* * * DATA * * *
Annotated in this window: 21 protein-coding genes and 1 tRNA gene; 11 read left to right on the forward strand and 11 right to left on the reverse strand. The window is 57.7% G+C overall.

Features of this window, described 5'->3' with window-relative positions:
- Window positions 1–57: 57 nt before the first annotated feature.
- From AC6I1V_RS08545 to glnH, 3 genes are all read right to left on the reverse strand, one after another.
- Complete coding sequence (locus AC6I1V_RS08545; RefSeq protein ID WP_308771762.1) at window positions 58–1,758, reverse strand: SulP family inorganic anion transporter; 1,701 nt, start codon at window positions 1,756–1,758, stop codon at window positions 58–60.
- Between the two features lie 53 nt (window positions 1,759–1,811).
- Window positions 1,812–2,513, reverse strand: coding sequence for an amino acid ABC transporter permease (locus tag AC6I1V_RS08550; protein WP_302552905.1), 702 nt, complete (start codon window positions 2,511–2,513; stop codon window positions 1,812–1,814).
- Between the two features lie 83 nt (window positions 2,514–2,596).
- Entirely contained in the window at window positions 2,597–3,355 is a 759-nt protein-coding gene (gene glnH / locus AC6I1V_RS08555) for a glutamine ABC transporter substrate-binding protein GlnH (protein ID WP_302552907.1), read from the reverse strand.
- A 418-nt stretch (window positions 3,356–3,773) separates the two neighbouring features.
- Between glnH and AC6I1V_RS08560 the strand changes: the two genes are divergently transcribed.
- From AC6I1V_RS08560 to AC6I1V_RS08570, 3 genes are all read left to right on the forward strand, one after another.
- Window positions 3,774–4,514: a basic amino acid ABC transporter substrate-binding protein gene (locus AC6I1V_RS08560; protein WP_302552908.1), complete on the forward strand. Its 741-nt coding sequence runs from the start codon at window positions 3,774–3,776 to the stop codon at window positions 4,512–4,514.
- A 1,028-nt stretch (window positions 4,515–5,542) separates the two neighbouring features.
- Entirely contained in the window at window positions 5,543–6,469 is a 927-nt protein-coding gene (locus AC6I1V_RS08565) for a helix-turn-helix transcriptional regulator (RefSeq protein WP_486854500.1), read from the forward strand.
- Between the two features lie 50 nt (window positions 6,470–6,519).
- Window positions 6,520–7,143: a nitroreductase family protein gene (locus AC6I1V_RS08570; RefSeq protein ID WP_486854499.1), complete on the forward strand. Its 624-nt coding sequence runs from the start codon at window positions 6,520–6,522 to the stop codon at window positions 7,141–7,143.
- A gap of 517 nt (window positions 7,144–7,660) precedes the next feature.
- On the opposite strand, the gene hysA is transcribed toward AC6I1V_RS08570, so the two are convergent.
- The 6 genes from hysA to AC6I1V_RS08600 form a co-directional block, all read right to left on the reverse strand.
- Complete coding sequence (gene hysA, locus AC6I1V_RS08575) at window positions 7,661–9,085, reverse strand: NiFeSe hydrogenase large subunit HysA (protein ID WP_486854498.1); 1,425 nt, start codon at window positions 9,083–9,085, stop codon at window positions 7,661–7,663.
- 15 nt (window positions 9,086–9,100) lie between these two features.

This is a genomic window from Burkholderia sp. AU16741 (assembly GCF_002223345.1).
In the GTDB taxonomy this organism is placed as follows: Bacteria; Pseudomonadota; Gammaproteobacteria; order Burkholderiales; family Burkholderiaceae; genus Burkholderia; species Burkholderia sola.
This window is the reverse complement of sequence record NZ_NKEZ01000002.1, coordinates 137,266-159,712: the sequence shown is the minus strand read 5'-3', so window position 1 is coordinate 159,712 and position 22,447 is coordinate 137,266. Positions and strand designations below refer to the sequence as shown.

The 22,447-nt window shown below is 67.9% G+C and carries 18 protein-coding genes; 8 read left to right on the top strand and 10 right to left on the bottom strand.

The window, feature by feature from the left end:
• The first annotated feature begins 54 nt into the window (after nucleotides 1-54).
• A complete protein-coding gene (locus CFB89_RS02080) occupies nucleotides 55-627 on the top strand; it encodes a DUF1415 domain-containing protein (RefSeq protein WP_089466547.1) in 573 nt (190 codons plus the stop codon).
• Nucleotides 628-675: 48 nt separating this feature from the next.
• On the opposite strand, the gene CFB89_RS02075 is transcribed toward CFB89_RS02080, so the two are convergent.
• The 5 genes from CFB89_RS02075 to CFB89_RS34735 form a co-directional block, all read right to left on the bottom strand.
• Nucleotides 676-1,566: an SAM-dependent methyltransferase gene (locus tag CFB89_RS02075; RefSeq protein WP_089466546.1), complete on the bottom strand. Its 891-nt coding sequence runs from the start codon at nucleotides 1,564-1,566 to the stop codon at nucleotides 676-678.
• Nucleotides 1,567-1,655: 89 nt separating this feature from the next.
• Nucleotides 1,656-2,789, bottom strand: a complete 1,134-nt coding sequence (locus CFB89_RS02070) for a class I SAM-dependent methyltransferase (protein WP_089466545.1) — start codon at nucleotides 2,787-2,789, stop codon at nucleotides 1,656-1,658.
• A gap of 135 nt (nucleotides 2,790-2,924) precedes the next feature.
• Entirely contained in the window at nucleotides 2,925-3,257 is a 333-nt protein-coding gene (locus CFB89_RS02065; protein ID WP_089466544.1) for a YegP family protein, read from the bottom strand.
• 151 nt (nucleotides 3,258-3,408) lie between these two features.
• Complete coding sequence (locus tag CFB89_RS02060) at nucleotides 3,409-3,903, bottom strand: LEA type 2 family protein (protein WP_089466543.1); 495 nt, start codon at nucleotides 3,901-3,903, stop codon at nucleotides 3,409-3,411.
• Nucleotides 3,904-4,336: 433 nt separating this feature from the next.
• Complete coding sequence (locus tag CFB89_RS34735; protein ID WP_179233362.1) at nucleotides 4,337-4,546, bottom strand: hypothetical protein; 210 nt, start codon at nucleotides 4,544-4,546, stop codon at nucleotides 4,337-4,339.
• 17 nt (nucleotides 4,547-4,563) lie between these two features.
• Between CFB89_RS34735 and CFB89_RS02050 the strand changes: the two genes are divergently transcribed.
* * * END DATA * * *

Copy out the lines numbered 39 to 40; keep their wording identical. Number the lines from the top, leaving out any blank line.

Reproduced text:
• Complete coding sequence (locus tag CFB89_RS02060) at nucleotides 3,409-3,903, bottom strand: LEA type 2 family protein (protein WP_089466543.1); 495 nt, start codon at nucleotides 3,901-3,903, stop codon at nucleotides 3,409-3,411.
• Nucleotides 3,904-4,336: 433 nt separating this feature from the next.